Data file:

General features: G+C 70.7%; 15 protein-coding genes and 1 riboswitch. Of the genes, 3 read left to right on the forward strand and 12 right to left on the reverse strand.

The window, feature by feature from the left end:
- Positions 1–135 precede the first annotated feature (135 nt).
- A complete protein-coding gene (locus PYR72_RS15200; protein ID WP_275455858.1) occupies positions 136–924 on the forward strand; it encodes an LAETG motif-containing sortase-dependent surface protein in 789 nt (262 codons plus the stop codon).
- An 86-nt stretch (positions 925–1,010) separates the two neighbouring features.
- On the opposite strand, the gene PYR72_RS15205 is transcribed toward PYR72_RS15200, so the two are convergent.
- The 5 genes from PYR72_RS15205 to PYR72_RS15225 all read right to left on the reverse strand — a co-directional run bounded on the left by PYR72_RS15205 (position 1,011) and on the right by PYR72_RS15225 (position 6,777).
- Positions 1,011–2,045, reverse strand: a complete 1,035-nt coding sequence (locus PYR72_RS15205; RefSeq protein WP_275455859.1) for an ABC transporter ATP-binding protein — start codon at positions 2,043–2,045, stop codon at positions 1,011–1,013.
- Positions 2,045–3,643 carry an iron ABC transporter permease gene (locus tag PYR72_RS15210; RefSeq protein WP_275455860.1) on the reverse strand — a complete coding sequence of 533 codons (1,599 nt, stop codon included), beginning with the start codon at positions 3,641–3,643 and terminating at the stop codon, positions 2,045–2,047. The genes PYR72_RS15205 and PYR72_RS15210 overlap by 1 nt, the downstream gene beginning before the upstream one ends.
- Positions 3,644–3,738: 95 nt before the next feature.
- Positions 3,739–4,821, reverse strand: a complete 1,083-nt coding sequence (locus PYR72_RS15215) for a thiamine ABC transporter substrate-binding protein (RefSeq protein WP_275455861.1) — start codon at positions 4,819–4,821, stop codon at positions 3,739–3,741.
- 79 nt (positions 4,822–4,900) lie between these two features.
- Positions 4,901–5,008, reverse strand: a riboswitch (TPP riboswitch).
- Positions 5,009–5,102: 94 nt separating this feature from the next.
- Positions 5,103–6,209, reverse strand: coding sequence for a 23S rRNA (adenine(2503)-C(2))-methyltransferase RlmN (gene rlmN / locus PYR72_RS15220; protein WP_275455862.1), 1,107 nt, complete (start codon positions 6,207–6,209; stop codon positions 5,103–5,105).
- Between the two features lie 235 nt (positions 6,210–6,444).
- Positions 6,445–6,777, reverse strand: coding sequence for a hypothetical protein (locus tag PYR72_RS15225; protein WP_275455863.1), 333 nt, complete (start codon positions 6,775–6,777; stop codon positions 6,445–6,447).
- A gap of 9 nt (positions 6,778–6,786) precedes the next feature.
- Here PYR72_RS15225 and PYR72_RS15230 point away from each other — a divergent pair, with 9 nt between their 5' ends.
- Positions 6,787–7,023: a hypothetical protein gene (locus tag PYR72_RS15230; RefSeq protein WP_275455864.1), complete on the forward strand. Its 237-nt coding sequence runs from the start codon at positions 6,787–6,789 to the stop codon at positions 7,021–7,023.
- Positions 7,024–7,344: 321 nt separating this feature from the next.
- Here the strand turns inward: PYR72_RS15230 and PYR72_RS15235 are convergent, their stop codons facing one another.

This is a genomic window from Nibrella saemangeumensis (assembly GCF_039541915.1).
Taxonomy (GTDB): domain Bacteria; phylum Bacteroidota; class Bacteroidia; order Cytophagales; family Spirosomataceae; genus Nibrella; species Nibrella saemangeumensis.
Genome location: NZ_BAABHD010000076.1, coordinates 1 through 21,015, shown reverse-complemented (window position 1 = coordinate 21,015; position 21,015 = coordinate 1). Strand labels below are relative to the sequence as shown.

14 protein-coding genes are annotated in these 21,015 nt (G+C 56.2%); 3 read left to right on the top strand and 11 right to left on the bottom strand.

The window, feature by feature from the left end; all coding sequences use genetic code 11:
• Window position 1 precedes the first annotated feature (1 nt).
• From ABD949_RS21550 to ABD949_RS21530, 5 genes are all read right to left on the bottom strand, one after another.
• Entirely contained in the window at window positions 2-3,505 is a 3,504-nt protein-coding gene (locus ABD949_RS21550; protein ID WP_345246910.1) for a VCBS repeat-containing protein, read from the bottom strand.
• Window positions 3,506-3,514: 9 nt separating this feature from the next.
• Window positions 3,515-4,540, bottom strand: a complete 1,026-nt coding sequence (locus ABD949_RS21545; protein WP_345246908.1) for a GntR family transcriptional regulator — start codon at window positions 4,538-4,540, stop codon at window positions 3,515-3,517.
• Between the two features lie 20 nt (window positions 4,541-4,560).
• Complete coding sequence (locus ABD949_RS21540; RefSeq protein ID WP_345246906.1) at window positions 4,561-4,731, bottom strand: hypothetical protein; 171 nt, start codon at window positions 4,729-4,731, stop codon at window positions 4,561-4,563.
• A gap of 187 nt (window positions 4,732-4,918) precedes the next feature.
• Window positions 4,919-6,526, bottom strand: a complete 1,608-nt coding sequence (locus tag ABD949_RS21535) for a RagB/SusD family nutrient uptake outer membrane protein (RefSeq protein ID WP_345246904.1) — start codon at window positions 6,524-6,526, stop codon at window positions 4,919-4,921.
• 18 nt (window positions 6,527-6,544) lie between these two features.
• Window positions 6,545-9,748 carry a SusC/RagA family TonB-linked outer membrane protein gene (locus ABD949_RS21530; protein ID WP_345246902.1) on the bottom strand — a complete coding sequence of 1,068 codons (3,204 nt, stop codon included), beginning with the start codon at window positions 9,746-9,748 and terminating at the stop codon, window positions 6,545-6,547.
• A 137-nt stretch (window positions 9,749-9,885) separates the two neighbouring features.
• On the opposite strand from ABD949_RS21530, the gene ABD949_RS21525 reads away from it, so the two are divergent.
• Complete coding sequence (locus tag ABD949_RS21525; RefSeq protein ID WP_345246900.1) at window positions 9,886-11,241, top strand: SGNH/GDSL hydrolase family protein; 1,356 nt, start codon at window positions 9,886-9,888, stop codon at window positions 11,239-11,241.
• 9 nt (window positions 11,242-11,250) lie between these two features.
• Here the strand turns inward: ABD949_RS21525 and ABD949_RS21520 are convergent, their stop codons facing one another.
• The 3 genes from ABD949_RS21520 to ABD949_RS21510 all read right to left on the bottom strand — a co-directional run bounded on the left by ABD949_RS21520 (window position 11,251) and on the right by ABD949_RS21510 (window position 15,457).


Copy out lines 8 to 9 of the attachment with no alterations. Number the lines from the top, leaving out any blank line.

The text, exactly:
- Positions 1,011–2,045, reverse strand: a complete 1,035-nt coding sequence (locus PYR72_RS15205; RefSeq protein WP_275455859.1) for an ABC transporter ATP-binding protein — start codon at positions 2,043–2,045, stop codon at positions 1,011–1,013.
- Positions 2,045–3,643 carry an iron ABC transporter permease gene (locus tag PYR72_RS15210; RefSeq protein WP_275455860.1) on the reverse strand — a complete coding sequence of 533 codons (1,599 nt, stop codon included), beginning with the start codon at positions 3,641–3,643 and terminating at the stop codon, positions 2,045–2,047. The genes PYR72_RS15205 and PYR72_RS15210 overlap by 1 nt, the downstream gene beginning before the upstream one ends.